Her pulse raced and her palms sweated under Tait’s piercing gaze that seemed to notice every detail about her.
One of the boys jostled Tait’s elbow, and, shaking herself, she focused on the children. He hadn’t mentioned having children to raise. This would complicate things. She knew nothing about the care of children, and they were noisy and cried at the drop of a hat. Frankly, kids scared her, and she’d avoided any contact with youngsters as a grown woman.
Before she could open her mouth, Tait put a hand on each of the boys’ shoulders, drew them forward, then lifted the small girl into his arms. “Miss Dunbar, meet my niece and nephews. The boys are Joe and Jesse, and this little one is Becky.”
Only his kin. Melanie relaxed. They must live in Hope’s Crossing with their parents.
She smiled. “Hello. It’s really nice to meet you.”
Tait captured her gaze and held it longer than was needed before he lifted the corner of his mouth in a sudden, crooked grin that almost vanished before she saw it. “I’m the children’s guardian. Their parents were killed, leaving them with no one. I should’ve let you know before you came all this way, but frankly I’ve been a tad busy adjusting to this arrangement myself.”
“I see. We need to talk, Mr. Trinity.”
Tait scowled and glanced around, motioning to two women. He spoke in a low voice to them, after which the women collected the children and moved off toward a row of houses. He picked up Melanie’s heavy bags as though they weighed nothing. “Come with me to the hotel, Miss Dunbar.”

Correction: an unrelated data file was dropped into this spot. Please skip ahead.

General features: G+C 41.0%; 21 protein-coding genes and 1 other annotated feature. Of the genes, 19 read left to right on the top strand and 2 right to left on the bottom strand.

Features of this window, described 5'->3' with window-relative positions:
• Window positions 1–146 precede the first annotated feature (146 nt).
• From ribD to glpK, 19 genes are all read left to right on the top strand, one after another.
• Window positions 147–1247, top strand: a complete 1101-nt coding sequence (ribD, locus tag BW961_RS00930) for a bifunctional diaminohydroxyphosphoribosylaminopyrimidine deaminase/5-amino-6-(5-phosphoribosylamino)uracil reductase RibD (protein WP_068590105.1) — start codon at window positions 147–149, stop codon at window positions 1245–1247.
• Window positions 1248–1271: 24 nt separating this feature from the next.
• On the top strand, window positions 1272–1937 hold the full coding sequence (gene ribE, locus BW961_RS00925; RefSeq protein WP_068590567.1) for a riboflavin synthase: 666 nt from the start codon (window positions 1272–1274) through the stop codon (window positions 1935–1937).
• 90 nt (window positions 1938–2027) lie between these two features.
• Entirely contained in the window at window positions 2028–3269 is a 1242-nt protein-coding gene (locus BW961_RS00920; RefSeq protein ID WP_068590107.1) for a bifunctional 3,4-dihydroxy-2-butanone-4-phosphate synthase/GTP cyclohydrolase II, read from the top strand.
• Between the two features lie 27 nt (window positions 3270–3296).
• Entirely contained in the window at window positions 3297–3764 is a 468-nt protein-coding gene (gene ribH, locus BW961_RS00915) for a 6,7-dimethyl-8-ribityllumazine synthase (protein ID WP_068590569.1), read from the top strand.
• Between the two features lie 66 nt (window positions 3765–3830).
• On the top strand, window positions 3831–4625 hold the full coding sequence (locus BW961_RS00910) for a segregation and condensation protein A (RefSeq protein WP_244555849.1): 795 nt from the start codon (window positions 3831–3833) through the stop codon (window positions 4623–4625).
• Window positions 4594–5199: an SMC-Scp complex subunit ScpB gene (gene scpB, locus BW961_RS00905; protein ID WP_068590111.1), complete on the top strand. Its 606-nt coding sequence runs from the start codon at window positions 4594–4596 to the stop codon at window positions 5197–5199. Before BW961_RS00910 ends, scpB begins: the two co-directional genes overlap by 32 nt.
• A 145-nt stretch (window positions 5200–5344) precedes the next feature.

She nodded and fell into step with him. They didn’t stop until they reached a comfortable office in the Diamond Bessie Hotel. “We can borrow this room.” Tait removed his hat, laid it on a table, and closed the door. Streaks of blond shot through his caramel hair. No one had told her how handsome he was.
Painfully aware of his scrutiny, she swung to glance at the room, admiring the blue velvet sofa, chairs, and pretty wallpaper. “It’s nice.”
“I didn’t mean to mislead you, and I’m sorry if you feel that way.” He paced in front of a large desk that had a painting of a snow-covered pasture behind it. “Have a seat.”
Melanie removed her bonnet, but instead of sitting, she wandered to the window and pushed the thin curtain aside. “I wish I had known before I made the trip. I didn’t sign up to be a nursemaid. This changes things.”